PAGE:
Our study aimed to identify, via a systematic search, the readily identifiable databases that have been set up to disseminate genetic epidemiology information over and above that available via MEDLINE to the scientific community. While many databases have been set up to house information on prevalence of genetic variation, with some notable exceptions little progress has been made in the field of gene-disease association data. In the 13 databases we identified on gene-disease association, all but one provided at least some extra information unavailable via a MEDLINE search alone. However, the seven databases among these that gave access to previously unavailable data
(i.e. a utility grade of
3) clearly include only a small minority of the genetic association studies that exist (for example, Lin et al [13
] found over 15,000 articles) The most useful of the databases, i.e. those providing the most, previously unavailable, information were considered excellent examples of resources potentially useful in systematic reviews and meta-analyses, but were targeted to particular fields, such as Type 1 diabetes, Hereditary Fever, Alzheimer's disease or pharmacogenetics. The utility of one such database for meta-analyses is demonstrated by a recent paper on Alzheimer's [14
Many of the genetic epidemiology databases cited in the 2000 paper [8
] are no longer updated or no longer exist, due a lack of financial support. Efforts and funding are needed to facilitate the further development of online repositories that enable the dissemination of all findings into the public domain. Any new repositories will need to provide some assurance of suitable quality control. The Human Genome Epidemiology Network (HuGENet) maintains the Published Literature Database [13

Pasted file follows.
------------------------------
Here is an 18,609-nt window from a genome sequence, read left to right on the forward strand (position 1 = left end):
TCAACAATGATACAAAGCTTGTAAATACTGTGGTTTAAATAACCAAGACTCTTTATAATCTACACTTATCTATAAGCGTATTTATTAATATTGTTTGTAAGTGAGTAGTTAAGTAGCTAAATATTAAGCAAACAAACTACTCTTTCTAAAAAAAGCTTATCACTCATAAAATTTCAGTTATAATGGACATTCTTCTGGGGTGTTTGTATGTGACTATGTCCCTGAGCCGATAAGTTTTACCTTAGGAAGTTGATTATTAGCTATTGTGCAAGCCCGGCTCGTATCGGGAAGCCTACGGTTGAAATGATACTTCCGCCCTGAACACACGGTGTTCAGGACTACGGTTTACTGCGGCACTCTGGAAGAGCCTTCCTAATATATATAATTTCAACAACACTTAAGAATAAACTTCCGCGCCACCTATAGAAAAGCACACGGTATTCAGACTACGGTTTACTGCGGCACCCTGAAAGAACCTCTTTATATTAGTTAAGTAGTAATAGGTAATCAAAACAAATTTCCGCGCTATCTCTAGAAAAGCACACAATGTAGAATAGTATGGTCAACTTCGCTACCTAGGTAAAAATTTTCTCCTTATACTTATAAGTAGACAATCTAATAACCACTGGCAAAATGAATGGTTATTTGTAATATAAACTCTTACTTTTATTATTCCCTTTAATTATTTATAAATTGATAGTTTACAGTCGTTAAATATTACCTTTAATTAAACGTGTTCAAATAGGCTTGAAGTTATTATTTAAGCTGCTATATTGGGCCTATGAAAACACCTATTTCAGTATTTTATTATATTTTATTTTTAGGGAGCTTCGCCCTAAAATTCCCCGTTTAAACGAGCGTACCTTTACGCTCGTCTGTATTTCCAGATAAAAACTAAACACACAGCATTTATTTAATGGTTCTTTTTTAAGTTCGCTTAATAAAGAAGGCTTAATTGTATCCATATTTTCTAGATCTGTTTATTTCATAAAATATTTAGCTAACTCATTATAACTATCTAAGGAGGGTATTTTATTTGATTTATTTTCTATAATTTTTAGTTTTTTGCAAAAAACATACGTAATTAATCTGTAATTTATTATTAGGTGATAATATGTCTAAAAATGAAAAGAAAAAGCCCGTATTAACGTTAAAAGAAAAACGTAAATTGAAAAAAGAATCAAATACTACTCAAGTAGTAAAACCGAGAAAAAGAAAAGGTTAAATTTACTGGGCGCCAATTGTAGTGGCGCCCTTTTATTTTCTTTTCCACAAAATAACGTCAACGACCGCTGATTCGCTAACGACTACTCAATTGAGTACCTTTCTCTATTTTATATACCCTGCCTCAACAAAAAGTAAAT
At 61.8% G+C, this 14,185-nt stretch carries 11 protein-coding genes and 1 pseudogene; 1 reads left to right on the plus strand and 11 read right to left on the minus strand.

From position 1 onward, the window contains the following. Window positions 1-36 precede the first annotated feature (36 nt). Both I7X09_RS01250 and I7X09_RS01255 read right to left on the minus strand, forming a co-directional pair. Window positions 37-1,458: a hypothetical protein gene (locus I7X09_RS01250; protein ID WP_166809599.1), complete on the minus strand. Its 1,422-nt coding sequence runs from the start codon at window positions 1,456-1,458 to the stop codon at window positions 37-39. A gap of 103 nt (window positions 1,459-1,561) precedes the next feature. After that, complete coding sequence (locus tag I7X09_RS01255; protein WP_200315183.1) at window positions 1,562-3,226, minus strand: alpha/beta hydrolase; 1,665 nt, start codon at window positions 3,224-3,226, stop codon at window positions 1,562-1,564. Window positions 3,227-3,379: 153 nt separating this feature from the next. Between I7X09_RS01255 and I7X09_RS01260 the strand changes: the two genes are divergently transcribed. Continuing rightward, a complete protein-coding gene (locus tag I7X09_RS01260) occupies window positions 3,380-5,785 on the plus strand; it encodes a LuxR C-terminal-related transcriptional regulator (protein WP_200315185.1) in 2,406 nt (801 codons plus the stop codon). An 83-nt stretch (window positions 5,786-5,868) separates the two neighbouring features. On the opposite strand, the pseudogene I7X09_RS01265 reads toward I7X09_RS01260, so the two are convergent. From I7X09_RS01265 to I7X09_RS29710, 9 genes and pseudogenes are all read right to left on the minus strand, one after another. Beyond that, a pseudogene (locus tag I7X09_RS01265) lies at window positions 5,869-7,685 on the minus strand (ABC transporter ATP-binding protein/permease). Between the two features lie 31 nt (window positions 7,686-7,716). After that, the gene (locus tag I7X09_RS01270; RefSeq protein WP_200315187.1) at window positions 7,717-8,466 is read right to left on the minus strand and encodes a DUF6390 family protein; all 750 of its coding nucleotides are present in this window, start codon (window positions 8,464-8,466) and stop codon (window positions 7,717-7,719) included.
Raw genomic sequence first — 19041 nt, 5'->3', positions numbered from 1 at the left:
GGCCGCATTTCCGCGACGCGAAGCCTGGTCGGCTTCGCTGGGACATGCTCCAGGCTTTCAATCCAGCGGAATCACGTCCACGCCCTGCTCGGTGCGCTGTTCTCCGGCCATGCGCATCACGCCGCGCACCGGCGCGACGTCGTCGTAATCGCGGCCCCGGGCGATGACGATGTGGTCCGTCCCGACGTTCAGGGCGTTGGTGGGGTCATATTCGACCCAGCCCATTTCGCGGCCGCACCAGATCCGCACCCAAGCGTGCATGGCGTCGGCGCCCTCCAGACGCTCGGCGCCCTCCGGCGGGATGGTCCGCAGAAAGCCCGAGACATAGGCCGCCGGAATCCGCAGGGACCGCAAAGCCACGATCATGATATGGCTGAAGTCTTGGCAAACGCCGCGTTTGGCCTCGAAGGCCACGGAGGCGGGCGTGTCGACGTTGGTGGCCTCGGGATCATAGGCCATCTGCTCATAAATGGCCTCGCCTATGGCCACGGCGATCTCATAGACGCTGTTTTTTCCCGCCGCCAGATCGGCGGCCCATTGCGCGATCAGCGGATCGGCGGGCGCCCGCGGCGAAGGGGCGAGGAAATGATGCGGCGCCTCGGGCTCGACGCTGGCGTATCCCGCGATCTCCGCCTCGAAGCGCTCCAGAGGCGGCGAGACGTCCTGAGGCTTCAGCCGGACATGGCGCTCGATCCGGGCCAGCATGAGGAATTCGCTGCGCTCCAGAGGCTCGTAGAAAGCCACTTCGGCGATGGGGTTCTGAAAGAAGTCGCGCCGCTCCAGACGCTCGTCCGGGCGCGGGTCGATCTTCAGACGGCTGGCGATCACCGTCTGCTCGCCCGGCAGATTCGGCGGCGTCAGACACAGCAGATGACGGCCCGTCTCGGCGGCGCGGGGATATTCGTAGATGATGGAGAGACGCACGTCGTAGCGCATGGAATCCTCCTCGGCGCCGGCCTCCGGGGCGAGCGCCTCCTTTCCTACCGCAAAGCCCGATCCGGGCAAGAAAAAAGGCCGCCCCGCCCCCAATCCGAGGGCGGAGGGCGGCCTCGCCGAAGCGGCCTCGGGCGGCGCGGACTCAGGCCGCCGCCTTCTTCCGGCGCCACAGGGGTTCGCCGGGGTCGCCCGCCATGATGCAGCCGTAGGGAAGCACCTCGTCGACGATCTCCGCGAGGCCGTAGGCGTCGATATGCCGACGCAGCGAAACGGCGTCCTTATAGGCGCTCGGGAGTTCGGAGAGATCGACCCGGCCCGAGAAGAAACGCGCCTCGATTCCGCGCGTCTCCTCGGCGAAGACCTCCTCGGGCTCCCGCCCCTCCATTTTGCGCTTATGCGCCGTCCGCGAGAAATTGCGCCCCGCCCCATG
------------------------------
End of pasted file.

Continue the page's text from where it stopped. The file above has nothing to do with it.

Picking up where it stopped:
], which is currently based on MEDLINE records alone. We would be keen to see this developed into a more comprehensive resource in the way that the Cochrane Central Register of Controlled Trials attempts to includes all clinical trials [15
]. Neither database is currently structured to link together reports from the same study.
In the wake of the Human Genome Project, with the advent of high throughput genotyping technology, the HapMap project, and now in the era of whole genome association studies, many thousands of genotypes and other data will be generated from epidemiological studies. Only a small minority of these will be reported in traditional journals, and the published literature will continue to provide a potentially biased resource of only the most exciting findings [16
]. The Human Genome Epidemiology Network (HuGENet) is committed to encouraging the dissemination of negative findings into the public domain via collaborating with existing journals and setting up on-line journals that will make this process easier. The 'Journal of Negative Results in Biomedicine' published online by BioMed Central [17
] has already published several sets of null results of genetic associations and other journals have dedicated subsections for the reporting of null results [18
We would strongly encourage individual study investigators, and especially consortia of investigators such as those in the HuGENet network of networks [6
], to assemble and maintain lists of studies and data repositories. To enable the latter, an approach similar to that of the microarray research community could be adopted for gene-disease association studies: the MIAME (Minimum Information About a Microarray Experiment) guidelines encourage provision of sufficient detail about a microarray experiment for it to be replicated, and offer a format for data to be held in public repositories. Until such developments, it will continue to be difficult to interpret findings from genetic epidemiological studies easily and to fully include them in rigorous and regularly updated meta-analyses.
Since the completion of this study, the National Center for Biotechnology Information (NCBI) have announced a new database called dbGaP specifically to host genotype-phenotype studies [19
]. This database appears to be an ideal example of the sort of database for which we were searching and will hopefully, in time if adequately utilised, form an essential resource for those preparing systematic reviews and meta-analyses of gene-disease association studies.